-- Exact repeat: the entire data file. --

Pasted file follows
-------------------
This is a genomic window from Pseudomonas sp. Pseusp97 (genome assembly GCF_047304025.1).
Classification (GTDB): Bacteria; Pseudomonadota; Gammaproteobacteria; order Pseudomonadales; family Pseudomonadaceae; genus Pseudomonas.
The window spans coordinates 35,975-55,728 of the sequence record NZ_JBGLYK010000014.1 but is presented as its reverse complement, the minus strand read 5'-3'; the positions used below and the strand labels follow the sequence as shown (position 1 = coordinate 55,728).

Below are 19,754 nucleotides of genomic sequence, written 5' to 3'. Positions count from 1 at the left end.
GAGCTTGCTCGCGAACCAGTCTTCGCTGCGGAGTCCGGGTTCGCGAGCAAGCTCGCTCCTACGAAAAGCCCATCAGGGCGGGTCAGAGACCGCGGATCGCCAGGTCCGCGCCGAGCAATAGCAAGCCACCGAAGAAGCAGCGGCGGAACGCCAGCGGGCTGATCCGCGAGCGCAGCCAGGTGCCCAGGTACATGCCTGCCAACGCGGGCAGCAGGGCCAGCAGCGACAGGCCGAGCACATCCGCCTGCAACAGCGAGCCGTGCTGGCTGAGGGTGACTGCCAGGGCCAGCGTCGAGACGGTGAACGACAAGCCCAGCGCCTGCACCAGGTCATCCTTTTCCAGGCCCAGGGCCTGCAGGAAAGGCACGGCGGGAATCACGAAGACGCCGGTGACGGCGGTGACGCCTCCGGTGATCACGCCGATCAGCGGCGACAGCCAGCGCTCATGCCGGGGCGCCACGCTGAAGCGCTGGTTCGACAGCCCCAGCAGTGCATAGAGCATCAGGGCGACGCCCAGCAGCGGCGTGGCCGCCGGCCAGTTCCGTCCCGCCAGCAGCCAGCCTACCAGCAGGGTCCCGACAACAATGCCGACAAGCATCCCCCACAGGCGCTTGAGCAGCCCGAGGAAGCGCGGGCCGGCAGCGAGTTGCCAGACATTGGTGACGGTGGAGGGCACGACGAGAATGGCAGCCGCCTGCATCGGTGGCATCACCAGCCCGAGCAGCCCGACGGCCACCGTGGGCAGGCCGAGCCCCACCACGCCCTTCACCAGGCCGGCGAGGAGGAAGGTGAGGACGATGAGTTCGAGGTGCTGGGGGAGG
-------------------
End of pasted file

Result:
This is a genomic window from Pseudomonas sp. Pseusp97 (genome assembly GCF_047304025.1).
Classification (GTDB): Bacteria; Pseudomonadota; Gammaproteobacteria; order Pseudomonadales; family Pseudomonadaceae; genus Pseudomonas.
The window spans coordinates 35,975-55,728 of the sequence record NZ_JBGLYK010000014.1 but is presented as its reverse complement, the minus strand read 5'-3'; the positions used below and the strand labels follow the sequence as shown (position 1 = coordinate 55,728).

Below are 19,754 nucleotides of genomic sequence, written 5' to 3'. Positions count from 1 at the left end.
GAGCTTGCTCGCGAACCAGTCTTCGCTGCGGAGTCCGGGTTCGCGAGCAAGCTCGCTCCTACGAAAAGCCCATCAGGGCGGGTCAGAGACCGCGGATCGCCAGGTCCGCGCCGAGCAATAGCAAGCCACCGAAGAAGCAGCGGCGGAACGCCAGCGGGCTGATCCGCGAGCGCAGCCAGGTGCCCAGGTACATGCCTGCCAACGCGGGCAGCAGGGCCAGCAGCGACAGGCCGAGCACATCCGCCTGCAACAGCGAGCCGTGCTGGCTGAGGGTGACTGCCAGGGCCAGCGTCGAGACGGTGAACGACAAGCCCAGCGCCTGCACCAGGTCATCCTTTTCCAGGCCCAGGGCCTGCAGGAAAGGCACGGCGGGAATCACGAAGACGCCGGTGACGGCGGTGACGCCTCCGGTGATCACGCCGATCAGCGGCGACAGCCAGCGCTCATGCCGGGGCGCCACGCTGAAGCGCTGGTTCGACAGCCCCAGCAGTGCATAGAGCATCAGGGCGACGCCCAGCAGCGGCGTGGCCGCCGGCCAGTTCCGTCCCGCCAGCAGCCAGCCTACCAGCAGGGTCCCGACAACAATGCCGACAAGCATCCCCCACAGGCGCTTGAGCAGCCCGAGGAAGCGCGGGCCGGCAGCGAGTTGCCAGACATTGGTGACGGTGGAGGGCACGACGAGAATGGCAGCCGCCTGCATCGGTGGCATCACCAGCCCGAGCAGCCCGACGGCCACCGTGGGCAGGCCGAGCCCCACCACGCCCTTCACCAGGCCGGCGAGGAGGAAGGTGAGGACGATGAGTTCGAGGTGCTGGGGGAGG